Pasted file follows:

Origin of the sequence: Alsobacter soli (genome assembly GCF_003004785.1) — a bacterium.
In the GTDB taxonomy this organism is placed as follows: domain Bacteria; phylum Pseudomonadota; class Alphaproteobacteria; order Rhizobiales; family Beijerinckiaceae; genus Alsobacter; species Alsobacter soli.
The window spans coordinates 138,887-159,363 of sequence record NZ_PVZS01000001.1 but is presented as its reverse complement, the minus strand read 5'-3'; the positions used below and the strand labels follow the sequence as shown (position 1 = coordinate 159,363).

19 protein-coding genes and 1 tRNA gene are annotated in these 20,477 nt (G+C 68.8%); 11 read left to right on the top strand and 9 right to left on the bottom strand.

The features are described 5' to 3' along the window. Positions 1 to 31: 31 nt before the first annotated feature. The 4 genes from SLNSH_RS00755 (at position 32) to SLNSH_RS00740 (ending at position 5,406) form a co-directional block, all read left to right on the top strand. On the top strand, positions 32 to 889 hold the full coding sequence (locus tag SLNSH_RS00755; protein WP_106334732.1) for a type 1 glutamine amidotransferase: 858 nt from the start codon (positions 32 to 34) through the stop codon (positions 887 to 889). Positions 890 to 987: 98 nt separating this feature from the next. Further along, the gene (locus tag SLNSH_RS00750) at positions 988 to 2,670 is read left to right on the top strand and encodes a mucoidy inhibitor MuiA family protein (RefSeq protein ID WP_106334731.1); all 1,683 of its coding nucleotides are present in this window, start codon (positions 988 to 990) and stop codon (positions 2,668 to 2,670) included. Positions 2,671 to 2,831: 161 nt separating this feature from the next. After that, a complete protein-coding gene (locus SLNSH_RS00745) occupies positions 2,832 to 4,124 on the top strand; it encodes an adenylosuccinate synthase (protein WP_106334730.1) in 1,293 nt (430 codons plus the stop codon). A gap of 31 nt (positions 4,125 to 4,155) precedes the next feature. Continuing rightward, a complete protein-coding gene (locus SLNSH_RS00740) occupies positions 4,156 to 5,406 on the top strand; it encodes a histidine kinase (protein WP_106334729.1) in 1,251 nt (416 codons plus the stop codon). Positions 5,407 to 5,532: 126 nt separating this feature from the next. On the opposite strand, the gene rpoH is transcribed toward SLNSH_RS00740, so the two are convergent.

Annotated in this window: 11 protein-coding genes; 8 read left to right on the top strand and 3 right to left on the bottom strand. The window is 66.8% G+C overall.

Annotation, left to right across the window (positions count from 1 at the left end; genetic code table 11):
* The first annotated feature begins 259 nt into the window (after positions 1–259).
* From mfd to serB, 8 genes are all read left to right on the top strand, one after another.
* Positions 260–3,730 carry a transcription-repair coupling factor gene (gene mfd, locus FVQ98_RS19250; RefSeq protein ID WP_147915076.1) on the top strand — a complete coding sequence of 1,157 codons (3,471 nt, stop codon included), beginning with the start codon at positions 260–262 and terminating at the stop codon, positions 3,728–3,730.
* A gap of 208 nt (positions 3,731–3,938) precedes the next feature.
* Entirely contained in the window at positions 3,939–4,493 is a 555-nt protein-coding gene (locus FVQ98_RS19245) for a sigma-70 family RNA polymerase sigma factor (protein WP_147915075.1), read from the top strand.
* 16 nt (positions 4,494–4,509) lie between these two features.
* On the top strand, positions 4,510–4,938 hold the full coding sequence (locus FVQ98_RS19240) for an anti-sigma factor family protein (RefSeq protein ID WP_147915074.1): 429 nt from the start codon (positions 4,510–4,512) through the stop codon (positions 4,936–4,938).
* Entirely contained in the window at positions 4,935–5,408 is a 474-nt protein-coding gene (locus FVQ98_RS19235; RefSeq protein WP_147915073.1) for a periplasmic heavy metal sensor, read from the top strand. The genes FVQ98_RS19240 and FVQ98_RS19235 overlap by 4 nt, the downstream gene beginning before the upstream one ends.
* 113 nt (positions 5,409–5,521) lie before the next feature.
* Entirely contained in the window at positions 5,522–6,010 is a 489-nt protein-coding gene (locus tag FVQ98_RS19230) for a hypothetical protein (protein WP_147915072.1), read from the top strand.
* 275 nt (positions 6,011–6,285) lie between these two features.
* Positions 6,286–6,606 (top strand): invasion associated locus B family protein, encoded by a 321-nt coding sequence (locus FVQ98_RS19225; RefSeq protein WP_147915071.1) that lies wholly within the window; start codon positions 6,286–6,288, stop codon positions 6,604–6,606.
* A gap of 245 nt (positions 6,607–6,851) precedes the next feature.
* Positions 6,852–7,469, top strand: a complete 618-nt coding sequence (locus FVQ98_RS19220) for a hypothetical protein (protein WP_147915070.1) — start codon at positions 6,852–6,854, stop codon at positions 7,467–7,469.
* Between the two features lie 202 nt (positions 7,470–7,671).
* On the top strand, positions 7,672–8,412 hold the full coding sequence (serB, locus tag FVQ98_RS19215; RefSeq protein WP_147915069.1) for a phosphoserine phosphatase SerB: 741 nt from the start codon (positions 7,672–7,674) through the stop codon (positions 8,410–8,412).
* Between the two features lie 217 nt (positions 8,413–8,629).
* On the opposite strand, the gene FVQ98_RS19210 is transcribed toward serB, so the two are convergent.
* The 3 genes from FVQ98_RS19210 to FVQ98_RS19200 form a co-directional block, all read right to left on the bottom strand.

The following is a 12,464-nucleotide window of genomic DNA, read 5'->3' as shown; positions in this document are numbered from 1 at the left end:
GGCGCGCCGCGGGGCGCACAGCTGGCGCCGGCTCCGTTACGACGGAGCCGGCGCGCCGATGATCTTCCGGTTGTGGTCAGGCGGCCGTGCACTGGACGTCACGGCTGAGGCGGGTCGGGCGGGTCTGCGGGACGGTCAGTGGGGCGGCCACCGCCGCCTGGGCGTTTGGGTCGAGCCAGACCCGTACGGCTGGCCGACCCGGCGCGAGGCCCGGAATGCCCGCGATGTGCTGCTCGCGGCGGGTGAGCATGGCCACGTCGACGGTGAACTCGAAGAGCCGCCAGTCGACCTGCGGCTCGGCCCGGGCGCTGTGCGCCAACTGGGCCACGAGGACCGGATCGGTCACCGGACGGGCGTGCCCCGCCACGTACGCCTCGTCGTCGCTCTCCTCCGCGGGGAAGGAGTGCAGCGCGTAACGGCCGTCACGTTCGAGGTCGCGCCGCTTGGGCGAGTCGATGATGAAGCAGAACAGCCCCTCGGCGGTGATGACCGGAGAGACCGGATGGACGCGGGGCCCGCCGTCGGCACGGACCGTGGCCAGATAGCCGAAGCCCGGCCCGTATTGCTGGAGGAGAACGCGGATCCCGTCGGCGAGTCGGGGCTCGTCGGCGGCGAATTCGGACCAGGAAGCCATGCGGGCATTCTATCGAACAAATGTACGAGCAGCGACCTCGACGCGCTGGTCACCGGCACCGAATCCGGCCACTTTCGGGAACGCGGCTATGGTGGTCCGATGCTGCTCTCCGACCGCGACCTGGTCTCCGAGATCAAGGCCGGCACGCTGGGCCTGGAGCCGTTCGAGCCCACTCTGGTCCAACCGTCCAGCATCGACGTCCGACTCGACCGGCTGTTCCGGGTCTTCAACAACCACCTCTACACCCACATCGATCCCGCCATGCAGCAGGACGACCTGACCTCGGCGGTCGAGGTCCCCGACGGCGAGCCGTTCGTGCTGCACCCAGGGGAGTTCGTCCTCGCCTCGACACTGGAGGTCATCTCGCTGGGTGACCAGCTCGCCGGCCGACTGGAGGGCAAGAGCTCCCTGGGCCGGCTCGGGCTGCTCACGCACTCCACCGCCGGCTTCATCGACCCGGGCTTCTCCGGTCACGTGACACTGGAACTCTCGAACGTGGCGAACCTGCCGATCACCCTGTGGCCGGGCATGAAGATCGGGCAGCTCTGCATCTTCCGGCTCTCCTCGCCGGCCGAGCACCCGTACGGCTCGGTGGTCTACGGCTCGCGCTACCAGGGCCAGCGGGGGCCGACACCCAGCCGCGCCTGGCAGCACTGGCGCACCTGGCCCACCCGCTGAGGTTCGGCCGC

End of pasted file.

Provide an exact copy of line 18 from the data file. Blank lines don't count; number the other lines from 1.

* 275 nt (positions 6,011–6,285) lie between these two features.